A number of take down notices have been issued to some Australian-hosted websites. According to Electronic Frontiers Australia in at least one documented case, the hosting was merely shifted to a server in the United States, and the DNS records updated so that consumers may never have noticed the change. [citation needed]
In 2006, the Federal Parliament passed the Suicide Related Materials Offences Act, which makes it illegal to use communications media such as the Internet to discuss the practical aspects of suicide. [15][16]
Copyright Amendment (Online Infringement) Bill 2015[edit]
In June 2015, an amendment was passed to Australian copyright law, which allows for the court-ordered censorship of non-domestic websites whose primary purpose is to facilitate copyright infringement. [1]
Criminal Code Amendment (Sharing of Abhorrent Violent Material) Bill 2019[edit]
In April 2019, the Senate passed this bill in response to the Christchurch mosque shooting, which was live-streamed and circulated online. It requires websites that provide a hosting service to “ensure the expeditious removal” of audio or visual material documenting “abhorrent violent conduct” (including terrorist acts, murder, attempted murder, torture, rape or kidnapping), produced by a perpetrator or accomplice, within a reasonable time-frame. Hosts must also identify and report such content to authorities. Those who do not remove the materials may face fines (including up to $10. 5 million or 10% of annual revenue for corporations) and jail time. This law applies regardless of whether or not the content is hosted on servers in Australia. The bill has faced criticism for being imprecise, with no formal definition of how quickly sites must remove the abhorrent content, and being wider-reaching than needed (it applies to any service that hosts content, while the intent of the bill implied a goal to impose it on social networking services). [2][17]
State and territory laws[edit]
Some state governments have laws that ban the transmission of material unsuitable for minors. [18][19]
In New South Wales, Internet censorship legislation was introduced in 2001 which criminalises online material which is unsuitable for minors. In 2002, the New South Wales Standing Committee on Social Issues issued a report recommending that the legislation be repealed, and in response the New South Wales government stated that the legislation “will be neither commenced nor repealed” until after the review of the Commonwealth Internet censorship legislation had been completed. [20]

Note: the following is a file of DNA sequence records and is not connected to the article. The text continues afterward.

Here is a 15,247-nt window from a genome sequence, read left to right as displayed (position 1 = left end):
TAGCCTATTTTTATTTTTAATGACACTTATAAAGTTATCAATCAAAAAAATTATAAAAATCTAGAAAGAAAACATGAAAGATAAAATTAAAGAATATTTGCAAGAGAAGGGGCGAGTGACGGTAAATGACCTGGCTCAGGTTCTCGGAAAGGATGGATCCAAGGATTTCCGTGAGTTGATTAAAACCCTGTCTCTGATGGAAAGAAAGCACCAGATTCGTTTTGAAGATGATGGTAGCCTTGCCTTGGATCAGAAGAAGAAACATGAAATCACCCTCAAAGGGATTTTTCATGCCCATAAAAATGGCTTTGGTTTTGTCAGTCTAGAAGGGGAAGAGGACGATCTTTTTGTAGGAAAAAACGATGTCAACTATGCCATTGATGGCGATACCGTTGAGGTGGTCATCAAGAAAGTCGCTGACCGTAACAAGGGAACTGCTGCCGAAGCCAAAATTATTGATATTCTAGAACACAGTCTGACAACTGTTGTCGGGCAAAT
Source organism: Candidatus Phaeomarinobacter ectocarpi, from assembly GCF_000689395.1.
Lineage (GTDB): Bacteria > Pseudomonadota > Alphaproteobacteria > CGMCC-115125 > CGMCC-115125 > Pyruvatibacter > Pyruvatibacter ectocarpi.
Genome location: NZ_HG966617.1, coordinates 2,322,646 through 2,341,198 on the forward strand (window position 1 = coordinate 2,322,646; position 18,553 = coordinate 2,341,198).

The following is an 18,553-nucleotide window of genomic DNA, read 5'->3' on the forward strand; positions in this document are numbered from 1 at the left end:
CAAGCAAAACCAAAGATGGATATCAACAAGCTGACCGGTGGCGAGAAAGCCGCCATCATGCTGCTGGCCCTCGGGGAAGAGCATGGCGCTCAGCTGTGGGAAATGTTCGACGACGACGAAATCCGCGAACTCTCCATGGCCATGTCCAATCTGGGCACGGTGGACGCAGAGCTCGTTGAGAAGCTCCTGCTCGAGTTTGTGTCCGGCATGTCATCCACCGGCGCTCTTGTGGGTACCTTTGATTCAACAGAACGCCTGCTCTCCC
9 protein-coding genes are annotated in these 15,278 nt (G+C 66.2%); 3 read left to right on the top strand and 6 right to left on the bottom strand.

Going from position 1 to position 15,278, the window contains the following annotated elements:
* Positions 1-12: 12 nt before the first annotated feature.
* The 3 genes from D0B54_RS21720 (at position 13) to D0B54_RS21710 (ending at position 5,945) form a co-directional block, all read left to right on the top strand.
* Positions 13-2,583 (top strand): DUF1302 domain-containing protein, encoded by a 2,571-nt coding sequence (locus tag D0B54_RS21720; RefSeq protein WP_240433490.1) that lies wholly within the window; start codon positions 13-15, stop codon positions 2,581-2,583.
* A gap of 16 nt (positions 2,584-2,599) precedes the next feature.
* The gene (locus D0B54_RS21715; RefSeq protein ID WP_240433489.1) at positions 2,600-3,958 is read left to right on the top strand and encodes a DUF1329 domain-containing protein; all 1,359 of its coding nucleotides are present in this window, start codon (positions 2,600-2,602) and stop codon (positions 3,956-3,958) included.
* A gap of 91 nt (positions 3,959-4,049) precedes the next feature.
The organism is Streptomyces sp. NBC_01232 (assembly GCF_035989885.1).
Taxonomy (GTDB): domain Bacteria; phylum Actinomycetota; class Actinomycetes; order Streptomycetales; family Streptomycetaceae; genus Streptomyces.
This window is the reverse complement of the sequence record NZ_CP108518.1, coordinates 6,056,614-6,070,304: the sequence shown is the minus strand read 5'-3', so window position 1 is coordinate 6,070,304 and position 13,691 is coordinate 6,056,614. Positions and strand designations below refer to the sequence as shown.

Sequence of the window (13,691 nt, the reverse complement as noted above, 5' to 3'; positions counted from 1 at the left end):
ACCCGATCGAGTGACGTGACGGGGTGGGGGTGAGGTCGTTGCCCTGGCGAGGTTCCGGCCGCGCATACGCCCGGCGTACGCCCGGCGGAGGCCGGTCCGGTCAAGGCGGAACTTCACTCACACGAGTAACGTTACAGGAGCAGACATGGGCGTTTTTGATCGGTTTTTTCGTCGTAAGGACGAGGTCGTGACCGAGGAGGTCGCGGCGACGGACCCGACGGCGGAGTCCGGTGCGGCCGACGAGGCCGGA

Notable examples[edit]
In October 2000, Electronic Frontiers Australia (EFA) attempted under the Freedom of Information Act (FOI) to obtain documents relating to the implementation of the web filter. While a few were released, many were not, and in 2003 new legislation, “Communications Legislation Amendment Bill (No. 1) 2002”, was passed by the Liberal government and four independents, and opposed by The Greens and the Australian Labor Party. While the stated reason for the bill was to prevent people accessing child pornography by examining the censored sites, this bill exempted whole documents from FOI, many of which did not reference prohibited content at all. EFA state that the bill was designed to prevent further public scrutiny of web filtering proposals. [21][22]
In 2002, New South Wales Police Force Minister Michael Costa attempted, without success, to shut down three protest websites by appealing to the then-communications minister Richard Alston. [23] The Green Left Weekly stated these were Melbourne Indymedia and S11 websites, and that the Australian Broadcasting Authority (the predecessor to ACMA) cleared them of breaching government regulations on 30 October 2002. [24]
Also in 2002, and under the terms of the Racial Discrimination Act 1975, the Federal Court ordered Fredrick Töben to remove material from his Australian website which denied aspects of the Holocaust and vilified Jews. [25][26]
In 2006, Richard Neville published a “spoof” website that had a fictional transcript of John Howard apologising to Australians for the Iraq War. The website was forcibly taken offline by the government with no recourse. [27]
After the devastating bushfires in February 2009, details about an alleged arsonist were posted online by bloggers. Victoria Police deputy commissioner Kieran Walshe had asked the state Director of Public Prosecutions to examine the possibility of removing these blogs from the web, as they might jeopardise any court case. [28]
In March 2009, after a user posted a link to a site on ACMA’s blocklist on the Whirlpool forum, Whirlpool’s service provider, Bulletproof Networks, was threatened with fines of $11, 000 per day if the offending link was not removed. [13] The same link in an article on EFA’s website was removed in May 2009 after ACMA issued a “link-deletion notice”, and the EFA took the precautionary step of also removing indirect links to the material in question. [29]